At the time, I thought the Bruins would be better served to re-sign Benoit Pouliot, a 16-goal scorer for the Bruins in 2012 with good possession numbers that wouldn’t be so highly-priced. In the 2013 season with Tampa, Pouliot scored one fewer goal than Peverley and Kelly combined despite making just $1.8-million. I can’t seem to find any literature that would indicate why the Boston Bruins and Pete Chiarelli soured on Pouliot, but sour they did, and he was the odd-man out in 2013 after his linemates got big contracts.

Now Pouliot, who became an unrestricted free agent again this season, is making even less to sign with the New York Rangers. An outsider may see that Pouliot is going to his fourth team in five years and conclude that there isn’t a lot there, but I’m partially convinced that the Wild, Canadiens, Bruins and Lightning all missed a chance to capitalize on Pouliot’s value. He has much more value in a depth role as a player making less than $2-million risk-free than one on a Kelly-like deal. Dig closer into the numbers and you find very surprising things.

Over the last three seasons, Pouliot is tied for 34th in the NHL among forwards in “points per 60 minutes” with 2.14, tied with James Neal and ahead of Taylor Hall (barely). Not to say Pouliot is better than Neal or Hall because he doesn’t get to play against top-level defenders, but you could do much, much worse when looking for a player to line up on your third line. His possession differentials are stellar, with his team racking up 53.9% of Corsi events (overall shot attempts) during that time-frame. His teammates, without Pouliot on the ice, registered just 50.1% of the Corsi events without him.

He’s played some easy minutes over that time, but the point is that he has objectively succeeded in the roles he has played no matter which team he’s with. I’m not understanding just why it seems so difficult for him to find a continued spot in the NHL since he’s a very good checking forward with skill who is going to give a team plus value as long as his salary cap hit is low. What more, the last two seasons, he was 2nd on his team and 1st on his team in penalties drawn.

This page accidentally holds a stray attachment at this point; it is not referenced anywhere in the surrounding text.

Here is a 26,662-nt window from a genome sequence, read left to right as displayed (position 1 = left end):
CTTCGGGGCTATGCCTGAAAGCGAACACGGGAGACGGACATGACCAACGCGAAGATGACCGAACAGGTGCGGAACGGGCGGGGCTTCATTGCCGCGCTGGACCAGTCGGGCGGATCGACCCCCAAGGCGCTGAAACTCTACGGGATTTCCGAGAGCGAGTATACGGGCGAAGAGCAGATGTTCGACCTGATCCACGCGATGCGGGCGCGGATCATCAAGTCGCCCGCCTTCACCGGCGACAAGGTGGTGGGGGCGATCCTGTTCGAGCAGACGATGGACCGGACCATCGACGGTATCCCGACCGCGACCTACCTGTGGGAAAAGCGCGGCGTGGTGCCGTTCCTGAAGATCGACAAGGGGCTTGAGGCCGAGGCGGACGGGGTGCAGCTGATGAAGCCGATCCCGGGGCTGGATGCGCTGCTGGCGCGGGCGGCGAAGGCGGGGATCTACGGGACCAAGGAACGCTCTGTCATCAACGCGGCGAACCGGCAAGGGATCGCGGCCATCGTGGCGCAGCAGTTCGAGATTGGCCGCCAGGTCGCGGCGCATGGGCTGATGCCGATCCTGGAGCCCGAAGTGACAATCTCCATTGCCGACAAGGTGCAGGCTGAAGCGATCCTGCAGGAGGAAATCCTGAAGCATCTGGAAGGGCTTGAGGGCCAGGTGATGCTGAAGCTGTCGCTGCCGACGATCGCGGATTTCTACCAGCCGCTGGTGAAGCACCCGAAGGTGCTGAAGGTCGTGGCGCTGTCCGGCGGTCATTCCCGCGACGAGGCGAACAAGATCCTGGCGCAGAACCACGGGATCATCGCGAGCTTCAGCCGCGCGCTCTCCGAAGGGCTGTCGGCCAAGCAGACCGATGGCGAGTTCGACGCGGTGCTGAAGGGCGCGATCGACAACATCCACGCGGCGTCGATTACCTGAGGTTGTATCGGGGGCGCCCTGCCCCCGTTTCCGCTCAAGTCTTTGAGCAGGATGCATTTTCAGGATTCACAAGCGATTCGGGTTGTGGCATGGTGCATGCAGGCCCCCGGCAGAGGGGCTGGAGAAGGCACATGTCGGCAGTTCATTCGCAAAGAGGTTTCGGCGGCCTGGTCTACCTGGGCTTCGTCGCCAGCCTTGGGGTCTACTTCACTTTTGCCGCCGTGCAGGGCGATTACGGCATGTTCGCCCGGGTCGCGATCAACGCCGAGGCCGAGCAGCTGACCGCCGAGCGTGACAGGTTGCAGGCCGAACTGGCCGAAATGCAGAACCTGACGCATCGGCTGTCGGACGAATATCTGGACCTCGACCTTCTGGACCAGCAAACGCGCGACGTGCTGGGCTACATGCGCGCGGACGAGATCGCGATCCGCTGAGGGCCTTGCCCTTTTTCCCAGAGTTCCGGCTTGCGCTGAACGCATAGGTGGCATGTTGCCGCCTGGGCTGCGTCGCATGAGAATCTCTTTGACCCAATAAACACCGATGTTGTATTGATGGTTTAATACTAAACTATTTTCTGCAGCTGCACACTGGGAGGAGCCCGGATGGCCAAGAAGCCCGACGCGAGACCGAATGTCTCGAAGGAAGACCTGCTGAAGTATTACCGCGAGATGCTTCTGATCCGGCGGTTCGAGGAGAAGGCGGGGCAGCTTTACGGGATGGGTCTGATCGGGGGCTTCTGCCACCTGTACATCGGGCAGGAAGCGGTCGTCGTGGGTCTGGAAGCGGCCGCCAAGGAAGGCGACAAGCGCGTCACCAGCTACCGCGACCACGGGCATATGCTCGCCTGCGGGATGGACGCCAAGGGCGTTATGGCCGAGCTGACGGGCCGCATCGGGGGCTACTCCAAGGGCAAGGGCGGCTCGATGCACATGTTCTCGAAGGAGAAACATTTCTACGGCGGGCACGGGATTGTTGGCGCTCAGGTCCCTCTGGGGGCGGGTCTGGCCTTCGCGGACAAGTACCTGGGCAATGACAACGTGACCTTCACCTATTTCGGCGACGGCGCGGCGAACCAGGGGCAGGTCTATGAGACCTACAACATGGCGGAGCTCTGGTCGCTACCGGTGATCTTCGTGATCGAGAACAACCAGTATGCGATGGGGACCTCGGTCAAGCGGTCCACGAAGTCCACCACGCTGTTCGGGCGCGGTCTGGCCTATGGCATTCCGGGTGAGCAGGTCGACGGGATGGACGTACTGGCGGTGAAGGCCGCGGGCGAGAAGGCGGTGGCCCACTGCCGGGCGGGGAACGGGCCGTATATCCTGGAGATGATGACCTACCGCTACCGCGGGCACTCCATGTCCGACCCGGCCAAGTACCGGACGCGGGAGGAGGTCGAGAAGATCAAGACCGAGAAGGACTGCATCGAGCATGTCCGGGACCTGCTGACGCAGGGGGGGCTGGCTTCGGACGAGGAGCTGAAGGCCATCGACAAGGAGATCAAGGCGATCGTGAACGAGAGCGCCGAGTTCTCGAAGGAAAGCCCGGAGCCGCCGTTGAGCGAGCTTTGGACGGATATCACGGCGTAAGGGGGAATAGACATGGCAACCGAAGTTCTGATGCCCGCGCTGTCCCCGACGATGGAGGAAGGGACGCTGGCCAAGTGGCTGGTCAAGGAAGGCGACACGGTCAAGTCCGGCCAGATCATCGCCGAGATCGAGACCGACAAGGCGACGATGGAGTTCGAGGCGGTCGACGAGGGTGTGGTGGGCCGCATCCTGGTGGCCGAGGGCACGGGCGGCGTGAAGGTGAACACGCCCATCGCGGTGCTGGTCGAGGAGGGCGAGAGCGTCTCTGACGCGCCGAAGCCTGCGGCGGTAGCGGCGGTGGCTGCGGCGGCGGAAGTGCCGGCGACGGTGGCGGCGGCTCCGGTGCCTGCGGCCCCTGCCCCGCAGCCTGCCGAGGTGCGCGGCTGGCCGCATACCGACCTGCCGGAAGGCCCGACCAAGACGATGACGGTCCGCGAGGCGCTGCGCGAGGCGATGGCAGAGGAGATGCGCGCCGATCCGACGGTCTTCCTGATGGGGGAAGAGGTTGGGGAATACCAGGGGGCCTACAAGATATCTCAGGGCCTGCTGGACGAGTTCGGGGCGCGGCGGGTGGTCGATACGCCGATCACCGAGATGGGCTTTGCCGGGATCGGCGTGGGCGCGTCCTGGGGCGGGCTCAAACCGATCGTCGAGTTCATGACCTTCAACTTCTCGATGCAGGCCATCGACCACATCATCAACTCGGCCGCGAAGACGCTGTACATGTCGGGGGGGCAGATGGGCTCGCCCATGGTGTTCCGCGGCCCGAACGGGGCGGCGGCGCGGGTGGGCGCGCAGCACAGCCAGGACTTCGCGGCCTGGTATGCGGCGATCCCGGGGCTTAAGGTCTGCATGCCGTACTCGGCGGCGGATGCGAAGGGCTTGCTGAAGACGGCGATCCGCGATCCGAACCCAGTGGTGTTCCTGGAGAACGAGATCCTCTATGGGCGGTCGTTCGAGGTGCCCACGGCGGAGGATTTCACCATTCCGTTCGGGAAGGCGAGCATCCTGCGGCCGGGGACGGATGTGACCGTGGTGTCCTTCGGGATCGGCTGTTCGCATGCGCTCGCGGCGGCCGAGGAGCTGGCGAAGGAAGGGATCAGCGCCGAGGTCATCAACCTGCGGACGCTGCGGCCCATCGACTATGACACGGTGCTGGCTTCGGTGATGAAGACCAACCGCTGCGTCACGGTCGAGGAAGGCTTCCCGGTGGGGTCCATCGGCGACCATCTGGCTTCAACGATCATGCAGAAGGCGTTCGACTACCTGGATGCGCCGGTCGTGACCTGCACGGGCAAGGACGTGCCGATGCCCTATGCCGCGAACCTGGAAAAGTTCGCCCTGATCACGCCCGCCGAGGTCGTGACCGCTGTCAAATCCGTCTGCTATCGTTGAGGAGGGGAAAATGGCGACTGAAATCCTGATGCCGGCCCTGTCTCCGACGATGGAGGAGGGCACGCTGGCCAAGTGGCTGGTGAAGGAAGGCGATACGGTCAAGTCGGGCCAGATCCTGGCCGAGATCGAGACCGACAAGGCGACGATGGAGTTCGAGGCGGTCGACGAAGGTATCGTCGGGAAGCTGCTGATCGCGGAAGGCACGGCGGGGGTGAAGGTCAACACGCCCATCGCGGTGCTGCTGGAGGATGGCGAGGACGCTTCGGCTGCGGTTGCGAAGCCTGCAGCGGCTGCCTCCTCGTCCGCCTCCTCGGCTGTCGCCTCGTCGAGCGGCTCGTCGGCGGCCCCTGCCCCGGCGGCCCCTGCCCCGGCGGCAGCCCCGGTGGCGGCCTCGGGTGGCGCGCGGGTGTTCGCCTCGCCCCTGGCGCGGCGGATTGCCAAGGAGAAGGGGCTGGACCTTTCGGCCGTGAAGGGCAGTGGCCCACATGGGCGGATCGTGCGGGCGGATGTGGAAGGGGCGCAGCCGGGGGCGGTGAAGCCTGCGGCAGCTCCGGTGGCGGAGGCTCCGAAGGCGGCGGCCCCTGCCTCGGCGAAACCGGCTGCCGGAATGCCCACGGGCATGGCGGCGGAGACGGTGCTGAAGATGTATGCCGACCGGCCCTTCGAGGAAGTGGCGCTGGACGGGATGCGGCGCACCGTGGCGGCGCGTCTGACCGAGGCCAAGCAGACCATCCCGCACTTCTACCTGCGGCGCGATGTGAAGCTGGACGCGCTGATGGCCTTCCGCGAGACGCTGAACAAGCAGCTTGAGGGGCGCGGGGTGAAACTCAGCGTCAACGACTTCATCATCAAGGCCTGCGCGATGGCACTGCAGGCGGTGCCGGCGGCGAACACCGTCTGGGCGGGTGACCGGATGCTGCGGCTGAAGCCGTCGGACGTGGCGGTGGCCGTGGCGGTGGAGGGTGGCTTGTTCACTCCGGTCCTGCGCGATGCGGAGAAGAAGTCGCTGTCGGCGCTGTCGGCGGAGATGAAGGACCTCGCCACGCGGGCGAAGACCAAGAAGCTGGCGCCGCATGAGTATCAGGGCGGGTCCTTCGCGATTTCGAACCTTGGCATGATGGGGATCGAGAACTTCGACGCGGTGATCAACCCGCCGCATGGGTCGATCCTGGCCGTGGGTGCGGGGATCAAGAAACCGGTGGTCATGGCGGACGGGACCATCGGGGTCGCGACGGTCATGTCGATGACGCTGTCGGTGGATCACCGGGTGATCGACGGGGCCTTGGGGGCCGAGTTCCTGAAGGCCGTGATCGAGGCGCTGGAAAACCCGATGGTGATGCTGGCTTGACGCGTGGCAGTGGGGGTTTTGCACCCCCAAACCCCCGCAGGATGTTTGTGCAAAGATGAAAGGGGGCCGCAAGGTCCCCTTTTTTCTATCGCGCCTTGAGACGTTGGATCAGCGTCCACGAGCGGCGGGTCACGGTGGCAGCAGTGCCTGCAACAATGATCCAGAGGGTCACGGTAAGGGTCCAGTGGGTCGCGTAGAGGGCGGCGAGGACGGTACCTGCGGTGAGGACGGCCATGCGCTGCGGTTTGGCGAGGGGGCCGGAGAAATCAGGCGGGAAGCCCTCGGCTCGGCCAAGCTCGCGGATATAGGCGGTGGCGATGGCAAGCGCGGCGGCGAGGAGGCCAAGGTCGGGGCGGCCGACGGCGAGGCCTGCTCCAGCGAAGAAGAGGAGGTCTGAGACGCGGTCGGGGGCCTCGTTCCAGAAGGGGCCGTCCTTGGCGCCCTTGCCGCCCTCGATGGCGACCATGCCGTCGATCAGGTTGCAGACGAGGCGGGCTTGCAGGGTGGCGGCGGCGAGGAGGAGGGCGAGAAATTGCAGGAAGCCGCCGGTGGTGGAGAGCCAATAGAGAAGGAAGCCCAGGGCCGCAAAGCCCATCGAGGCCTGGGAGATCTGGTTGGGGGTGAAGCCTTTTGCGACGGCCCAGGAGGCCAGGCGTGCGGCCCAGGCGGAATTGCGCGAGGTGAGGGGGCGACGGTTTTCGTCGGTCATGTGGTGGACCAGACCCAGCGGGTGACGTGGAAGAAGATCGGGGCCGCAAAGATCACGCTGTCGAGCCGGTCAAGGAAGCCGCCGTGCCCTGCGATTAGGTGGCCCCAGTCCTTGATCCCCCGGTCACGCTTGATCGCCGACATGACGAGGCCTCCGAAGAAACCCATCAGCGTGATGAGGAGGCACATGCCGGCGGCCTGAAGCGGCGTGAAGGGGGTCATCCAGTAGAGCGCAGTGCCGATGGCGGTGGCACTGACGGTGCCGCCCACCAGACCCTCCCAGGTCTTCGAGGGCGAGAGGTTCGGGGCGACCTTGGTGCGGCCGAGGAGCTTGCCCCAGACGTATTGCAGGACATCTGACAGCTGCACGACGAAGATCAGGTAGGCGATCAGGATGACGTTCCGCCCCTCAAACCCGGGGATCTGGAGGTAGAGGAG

More signings like Pouliot is a bit of a shift for the Rangers, who generally acquire big stars on the market and develop their depth players. Glen Sather had a bit of cap space to work with this season after buying out Wade Redden but they stayed largely quiet, adding quality depth players. One will expect that in an Alain Vigneault system, this means that Brian Boyle and Dominic Moore get the bulk of the work “sheltering” the scoring lines, something that John Tortorella was remiss to do with the Rangers’ second line last season. With the talent up front on the wings, who knows which role Pouliot will find himself in—scoring or checking—but it may be defined pretty early in Vigneault’s system.

I look at the Rangers and see some waste at the top of the lineup. I don’t like either the Rick Nash or Brad Richards contracts, but I love Ryan McDonagh’s deal, and the fact that the Rangers have several cheap guys in depth positions. They haven’t overpaid yet for a Taylor Pyatt or Brian Boyle type of player, which allows the team to keep good players like Richards instead of buying them out and getting nothing.

The Rangers look to be headed into this next season with a bit of cap space and could add a player or two at the deadline. This may be the year for them to make a run: Boyle, Pyatt, Pouliot, Moore, Ryan Callahan, Dan Girardi, Anton Stralman and Henrik Lundqvist are all unrestricted free agents after this year. Team-building is always pretty interesting and it’s fun to see how different teams allocate resources. Curious to see what happens to those four forwards I mentioned should they have good seasons.

Interestingly, the Bruins are stuck a little ways over the cap and the Rangers are a little ways below. Would the Bruins trade Kelly-for-Pouliot now and shed $1.7-million in space to help them get under for the start of the year?

Salary info via Capgeek